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New Overtime Rule Salary Limit for Exempt Employees

By |2019-10-11T00:54:00+00:00October 11th, 2019|Employment|

What it is and what employers need to do now On September 24, 2019, the Department of Labor issued a final rule on overtime pay eligibility increasing the minimum salary threshold to $35,568 annually or $684 weekly. This followed a halted, never-implemented rule announced in 2016 to increase the level to $47,476. The increase is the first since 2004 and will take effect on January 1, 2020. Overview of determining overtime pay exemption. Any work performed by an employee that exceeds 40 hours per week is “overtime.” All employees, including nonprofit employees in almost every case, are eligible [...]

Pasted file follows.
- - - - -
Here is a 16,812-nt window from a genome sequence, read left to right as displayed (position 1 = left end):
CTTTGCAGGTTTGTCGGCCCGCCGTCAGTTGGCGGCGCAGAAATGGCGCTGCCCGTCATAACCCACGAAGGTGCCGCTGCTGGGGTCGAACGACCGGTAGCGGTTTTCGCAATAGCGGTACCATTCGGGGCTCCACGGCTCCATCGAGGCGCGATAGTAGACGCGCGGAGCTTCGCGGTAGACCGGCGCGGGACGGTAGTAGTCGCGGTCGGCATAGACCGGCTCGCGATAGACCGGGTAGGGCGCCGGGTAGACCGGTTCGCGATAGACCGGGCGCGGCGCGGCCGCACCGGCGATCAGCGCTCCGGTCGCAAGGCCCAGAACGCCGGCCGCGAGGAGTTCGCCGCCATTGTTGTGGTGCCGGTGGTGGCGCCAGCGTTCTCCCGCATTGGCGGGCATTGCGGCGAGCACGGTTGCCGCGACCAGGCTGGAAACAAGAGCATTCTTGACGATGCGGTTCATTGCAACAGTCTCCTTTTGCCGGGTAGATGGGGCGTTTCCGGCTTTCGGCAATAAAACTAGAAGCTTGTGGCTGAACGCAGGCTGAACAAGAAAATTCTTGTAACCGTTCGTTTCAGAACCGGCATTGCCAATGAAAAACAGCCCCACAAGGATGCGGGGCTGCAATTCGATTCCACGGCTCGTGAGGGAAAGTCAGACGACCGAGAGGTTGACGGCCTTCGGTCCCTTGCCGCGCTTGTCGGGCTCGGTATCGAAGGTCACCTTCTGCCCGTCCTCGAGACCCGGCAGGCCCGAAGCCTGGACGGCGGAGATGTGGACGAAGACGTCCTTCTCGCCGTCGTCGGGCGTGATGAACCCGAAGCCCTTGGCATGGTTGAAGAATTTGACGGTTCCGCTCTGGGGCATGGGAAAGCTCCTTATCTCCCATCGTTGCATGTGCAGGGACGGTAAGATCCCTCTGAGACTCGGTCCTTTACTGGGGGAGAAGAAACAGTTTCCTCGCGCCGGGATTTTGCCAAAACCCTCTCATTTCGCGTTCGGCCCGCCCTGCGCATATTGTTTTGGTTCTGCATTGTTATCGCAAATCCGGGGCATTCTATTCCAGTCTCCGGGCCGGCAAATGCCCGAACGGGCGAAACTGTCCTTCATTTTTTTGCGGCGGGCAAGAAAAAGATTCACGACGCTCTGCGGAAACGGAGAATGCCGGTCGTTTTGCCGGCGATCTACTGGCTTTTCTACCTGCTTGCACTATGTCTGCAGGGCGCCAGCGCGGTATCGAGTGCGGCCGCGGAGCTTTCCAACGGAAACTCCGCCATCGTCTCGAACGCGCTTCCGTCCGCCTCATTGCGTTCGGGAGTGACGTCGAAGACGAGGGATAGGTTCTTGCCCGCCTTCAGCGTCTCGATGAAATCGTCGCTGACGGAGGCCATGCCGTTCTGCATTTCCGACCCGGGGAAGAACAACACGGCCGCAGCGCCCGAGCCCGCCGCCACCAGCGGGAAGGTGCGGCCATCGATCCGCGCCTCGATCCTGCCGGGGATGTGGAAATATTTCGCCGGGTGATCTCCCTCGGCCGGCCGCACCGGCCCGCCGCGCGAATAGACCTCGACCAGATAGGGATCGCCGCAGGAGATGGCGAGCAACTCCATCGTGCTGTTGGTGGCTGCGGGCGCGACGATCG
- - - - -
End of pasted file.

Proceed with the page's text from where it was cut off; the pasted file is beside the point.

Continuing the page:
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How to Conduct Meaningful Performance Reviews

By |2019-04-25T17:53:14+00:00February 19th, 2019|Employment|

An indispensable element to a strong & stable work force Performance reviews are the employment equivalent of annual physical exams. Many dread them. While some schedule one each year, others avoid them until and unless problems arise that cannot go ignored. When used properly, performance reviews are excellent investments in staff and an organization. From a legal perspective, you are in a much stronger place to make decisions about promotion, compensation, and continuation of employment when you have provided and received input throughout the employment period. Performance reviews should be an ongoing process. Feedback—positive and negative—should be a continuous, [...]

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Alternatives to Arbitration Clauses in the Wake of Epic v. Lewis

By |2019-04-25T00:09:43+00:00May 24th, 2018|Employment|